Sprinting to the Next Level
Genes, nutrition and a special diet are key to enabling Jamaican athletes to sprint faster than most. The desire to be someone deserving of respect and worldwide recognition also plays a role.
Heavy rains poured down on Kingston in Jamaica, on a Sunday a fortnight ago. The winds blew stronger than usual. But hundreds stood their ground, unfazed, in front of a widescreen television mounted at a city corner. That evening they wanted to witness the glory of their hero, Usain Bolt, in the men's 100 meters final at the 2012 London Olympics.
The crowds grew bigger. Motorcyclists stopped to watch. So did passengers in passing cars. No one wanted to be left out of that historical moment. A policeman attempting to restore order was rendered powerless by a motorist's argument. "If you want to give me a ticket, go ahead. But I want to watch this, said the motorist. Minutes later, the noises died down. All eyes were fixed on the screen. The race had begun, but the silence did not last long.
Less than 10 seconds later, the atmosphere suddenly exploded. Bolt had reached the finish line first, in a record 9.63 seconds.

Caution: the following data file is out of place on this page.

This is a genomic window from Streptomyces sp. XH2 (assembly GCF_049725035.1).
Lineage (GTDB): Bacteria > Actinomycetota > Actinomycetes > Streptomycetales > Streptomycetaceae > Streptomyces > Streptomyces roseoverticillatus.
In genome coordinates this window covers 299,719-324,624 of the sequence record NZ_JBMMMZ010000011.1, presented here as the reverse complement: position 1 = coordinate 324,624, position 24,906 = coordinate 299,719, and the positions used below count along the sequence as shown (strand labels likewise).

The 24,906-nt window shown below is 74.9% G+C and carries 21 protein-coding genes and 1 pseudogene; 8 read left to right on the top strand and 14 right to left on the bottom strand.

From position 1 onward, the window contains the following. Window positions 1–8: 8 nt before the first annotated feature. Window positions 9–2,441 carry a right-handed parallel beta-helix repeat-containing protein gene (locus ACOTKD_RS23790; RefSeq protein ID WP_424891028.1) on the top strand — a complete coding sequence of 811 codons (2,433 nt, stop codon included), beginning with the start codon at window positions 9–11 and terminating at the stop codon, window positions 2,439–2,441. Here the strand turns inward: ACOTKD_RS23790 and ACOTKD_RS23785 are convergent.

Undoubtedly, pandemonium broke out with the beating of pots and pans and blowing of trumpets. Waving Jamaican flags, people rejoiced in the victory. "Bolt is the Real 'McCoy'! screamed Alex Banbury, one of the audience. Bolt secured gold for this achievement, successfully defending the championship he won in the Beijing Olympics four years ago. He is the first man to win a Games 100 and 200 meters sprint double at two separate Olympics. More extraordinary was that the silver medal this time was also won by another Jamaican, Yohan Blake.
The surprises from Jamaica do not end with either Blake or Bolt. In the women's 100 meters race, Shelley-Ann Fraser-Pryce, also a Jamaican, grabbed a gold medal, while Veronica Campbell-Brown, another Jamaican, took the silver. Like Bolt, Fraser-Pryce maintained her reign in two consecutive Olympics.
What is it that the residents of this small Caribbean island nation eat to become champions? Bolt, Blake, Fraser-Pryce and Campbell-Brown are the new generation. Before them, Jamaica had Asafa Powell, a powerful sprinter who held the men's 100 meters world record with 9.58 secondsone now broken by Bolt.
A poor nation with a per capita income of US$4,750 previously already produced other great athletes, among others, Arthur Wint, Merlene Ottey and Herb Mackinley.
So what is the secret of this country with a population of around 3 million? The same question also boggles the minds of physical therapists, nutritionists and genetic experts. So, they conducted research.
In 2010, the Jamaica Gleaner Journal published an article about the results of joint research done by University of Glasgow and University of the West Indies. They studied 200 Jamaican sports athletes. A series of tests found protein Actinin produced by a gene called ACTN3 in their bodies. Seventy percent of Jamaicans appear to have ACTN3, a gene that codes for fast-twitch muscle fiber and is conducive to sprinting success.